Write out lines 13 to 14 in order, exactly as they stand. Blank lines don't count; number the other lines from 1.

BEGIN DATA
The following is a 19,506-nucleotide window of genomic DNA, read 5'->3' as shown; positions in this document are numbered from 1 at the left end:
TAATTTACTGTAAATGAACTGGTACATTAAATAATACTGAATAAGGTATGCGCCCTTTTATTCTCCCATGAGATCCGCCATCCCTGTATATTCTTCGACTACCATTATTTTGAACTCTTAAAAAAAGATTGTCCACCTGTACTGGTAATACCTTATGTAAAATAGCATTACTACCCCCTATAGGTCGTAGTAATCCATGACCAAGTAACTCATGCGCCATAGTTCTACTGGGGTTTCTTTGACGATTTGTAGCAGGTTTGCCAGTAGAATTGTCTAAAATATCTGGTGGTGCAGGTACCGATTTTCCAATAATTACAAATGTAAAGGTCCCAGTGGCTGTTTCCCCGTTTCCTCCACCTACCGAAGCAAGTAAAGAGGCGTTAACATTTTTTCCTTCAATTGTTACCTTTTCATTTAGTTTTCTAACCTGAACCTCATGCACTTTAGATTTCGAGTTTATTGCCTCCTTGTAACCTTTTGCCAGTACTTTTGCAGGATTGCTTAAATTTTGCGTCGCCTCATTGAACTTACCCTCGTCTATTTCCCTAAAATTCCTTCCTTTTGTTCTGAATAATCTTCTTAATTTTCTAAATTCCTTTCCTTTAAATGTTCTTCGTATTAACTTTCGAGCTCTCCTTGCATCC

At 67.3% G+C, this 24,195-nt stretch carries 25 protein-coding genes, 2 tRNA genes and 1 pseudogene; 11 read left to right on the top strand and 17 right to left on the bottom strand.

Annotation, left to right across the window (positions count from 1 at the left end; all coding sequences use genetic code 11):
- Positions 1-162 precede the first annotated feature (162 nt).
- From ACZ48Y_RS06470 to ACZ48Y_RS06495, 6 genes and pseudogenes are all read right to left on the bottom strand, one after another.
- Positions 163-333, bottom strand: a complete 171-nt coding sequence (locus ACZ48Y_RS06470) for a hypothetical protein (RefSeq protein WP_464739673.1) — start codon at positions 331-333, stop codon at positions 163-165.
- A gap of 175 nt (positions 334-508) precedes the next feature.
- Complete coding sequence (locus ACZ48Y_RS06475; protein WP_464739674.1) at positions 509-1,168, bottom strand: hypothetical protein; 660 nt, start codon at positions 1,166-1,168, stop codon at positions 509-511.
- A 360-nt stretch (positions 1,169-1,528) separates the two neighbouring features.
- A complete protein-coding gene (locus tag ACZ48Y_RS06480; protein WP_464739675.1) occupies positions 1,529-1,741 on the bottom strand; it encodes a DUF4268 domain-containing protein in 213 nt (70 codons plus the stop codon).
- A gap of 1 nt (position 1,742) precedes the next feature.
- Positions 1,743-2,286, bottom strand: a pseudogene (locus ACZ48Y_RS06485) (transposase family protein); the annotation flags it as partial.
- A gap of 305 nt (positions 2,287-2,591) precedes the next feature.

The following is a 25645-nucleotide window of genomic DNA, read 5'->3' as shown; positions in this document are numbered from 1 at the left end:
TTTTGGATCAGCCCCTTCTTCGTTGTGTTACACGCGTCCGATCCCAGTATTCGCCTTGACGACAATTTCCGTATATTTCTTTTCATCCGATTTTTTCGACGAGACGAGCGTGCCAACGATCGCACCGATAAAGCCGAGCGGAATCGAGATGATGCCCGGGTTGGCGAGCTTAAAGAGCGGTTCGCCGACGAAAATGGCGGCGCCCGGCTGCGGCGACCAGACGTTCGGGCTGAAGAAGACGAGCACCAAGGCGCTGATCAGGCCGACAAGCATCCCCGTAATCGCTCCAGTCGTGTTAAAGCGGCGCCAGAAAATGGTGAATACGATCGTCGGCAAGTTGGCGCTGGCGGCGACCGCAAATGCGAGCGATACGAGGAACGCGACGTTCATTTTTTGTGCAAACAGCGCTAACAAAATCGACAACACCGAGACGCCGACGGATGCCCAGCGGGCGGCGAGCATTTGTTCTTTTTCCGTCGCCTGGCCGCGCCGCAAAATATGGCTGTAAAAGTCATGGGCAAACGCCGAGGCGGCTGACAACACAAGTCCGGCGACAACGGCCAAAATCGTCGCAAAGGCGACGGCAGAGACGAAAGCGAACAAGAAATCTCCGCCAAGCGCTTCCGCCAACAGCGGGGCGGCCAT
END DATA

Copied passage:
- Positions 1,743-2,286, bottom strand: a pseudogene (locus ACZ48Y_RS06485) (transposase family protein); the annotation flags it as partial.
- A gap of 305 nt (positions 2,287-2,591) precedes the next feature.